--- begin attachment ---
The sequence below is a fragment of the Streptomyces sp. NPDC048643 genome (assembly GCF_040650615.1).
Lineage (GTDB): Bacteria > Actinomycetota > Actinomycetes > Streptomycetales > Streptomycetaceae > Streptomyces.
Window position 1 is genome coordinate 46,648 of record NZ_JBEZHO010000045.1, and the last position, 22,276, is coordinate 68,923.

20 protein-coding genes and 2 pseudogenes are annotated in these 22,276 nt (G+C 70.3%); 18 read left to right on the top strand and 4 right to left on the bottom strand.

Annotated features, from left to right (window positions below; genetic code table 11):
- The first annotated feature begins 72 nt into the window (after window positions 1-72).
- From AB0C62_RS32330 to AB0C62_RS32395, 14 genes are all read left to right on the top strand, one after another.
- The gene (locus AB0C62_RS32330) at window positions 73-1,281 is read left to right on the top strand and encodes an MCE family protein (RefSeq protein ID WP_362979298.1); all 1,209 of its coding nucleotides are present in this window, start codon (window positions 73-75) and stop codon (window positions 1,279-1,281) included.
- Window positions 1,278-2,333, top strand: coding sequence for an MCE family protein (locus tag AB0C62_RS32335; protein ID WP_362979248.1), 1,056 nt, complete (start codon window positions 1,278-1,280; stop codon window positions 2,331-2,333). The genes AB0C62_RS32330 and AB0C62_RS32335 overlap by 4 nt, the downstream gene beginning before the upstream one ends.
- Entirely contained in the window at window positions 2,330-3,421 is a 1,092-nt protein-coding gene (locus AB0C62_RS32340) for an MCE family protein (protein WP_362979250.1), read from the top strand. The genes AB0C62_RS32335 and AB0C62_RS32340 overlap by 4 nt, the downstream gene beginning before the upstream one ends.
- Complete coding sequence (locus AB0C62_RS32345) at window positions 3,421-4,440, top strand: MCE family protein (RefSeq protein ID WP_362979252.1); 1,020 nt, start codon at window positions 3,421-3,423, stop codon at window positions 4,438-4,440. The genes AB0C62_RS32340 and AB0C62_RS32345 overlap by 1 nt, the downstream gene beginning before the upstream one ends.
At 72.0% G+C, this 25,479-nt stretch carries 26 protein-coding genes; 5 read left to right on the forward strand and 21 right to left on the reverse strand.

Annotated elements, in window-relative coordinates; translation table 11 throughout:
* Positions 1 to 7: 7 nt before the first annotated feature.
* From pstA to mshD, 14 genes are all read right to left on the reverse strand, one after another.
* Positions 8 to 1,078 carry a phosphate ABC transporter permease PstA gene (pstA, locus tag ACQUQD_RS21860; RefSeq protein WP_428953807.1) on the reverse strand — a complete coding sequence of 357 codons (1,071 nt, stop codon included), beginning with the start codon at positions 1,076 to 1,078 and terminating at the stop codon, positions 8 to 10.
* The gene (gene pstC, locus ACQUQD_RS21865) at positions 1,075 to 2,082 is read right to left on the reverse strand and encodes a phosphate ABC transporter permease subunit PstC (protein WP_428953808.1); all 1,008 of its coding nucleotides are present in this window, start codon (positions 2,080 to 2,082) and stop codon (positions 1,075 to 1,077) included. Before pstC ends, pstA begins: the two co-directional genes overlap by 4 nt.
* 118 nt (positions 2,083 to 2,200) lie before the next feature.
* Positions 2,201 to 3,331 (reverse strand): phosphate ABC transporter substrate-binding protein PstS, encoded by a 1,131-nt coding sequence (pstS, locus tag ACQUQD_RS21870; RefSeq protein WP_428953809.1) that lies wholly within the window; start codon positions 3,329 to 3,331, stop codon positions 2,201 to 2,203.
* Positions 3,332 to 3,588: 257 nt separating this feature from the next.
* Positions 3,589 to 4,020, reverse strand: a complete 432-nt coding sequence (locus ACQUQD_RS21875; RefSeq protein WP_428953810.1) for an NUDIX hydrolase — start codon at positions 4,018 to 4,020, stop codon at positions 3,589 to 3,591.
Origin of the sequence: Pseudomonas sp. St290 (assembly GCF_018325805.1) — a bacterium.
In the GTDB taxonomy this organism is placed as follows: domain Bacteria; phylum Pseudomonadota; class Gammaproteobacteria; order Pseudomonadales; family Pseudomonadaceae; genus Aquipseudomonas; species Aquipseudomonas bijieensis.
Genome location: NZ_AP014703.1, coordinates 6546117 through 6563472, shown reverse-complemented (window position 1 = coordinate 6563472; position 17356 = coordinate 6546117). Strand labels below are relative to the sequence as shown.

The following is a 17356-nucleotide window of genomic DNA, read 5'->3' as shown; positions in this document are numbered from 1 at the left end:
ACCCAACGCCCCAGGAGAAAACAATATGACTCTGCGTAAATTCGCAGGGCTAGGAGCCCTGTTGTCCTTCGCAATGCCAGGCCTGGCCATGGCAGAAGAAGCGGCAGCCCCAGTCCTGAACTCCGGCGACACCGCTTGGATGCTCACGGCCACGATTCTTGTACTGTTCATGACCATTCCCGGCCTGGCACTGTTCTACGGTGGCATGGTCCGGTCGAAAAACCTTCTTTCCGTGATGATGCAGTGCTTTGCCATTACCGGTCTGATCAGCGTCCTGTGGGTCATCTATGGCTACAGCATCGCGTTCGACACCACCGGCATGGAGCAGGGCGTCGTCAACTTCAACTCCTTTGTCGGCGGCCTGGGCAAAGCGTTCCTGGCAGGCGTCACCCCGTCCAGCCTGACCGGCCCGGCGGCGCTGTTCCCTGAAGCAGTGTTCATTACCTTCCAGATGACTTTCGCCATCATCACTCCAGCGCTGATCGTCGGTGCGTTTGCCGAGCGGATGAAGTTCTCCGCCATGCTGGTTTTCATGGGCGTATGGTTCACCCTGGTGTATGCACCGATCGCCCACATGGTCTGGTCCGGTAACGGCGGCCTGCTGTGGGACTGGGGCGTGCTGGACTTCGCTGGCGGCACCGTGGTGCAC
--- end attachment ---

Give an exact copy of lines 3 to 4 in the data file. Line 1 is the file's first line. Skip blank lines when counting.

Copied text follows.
Window position 1 is genome coordinate 46,648 of record NZ_JBEZHO010000045.1, and the last position, 22,276, is coordinate 68,923.

20 protein-coding genes and 2 pseudogenes are annotated in these 22,276 nt (G+C 70.3%); 18 read left to right on the top strand and 4 right to left on the bottom strand.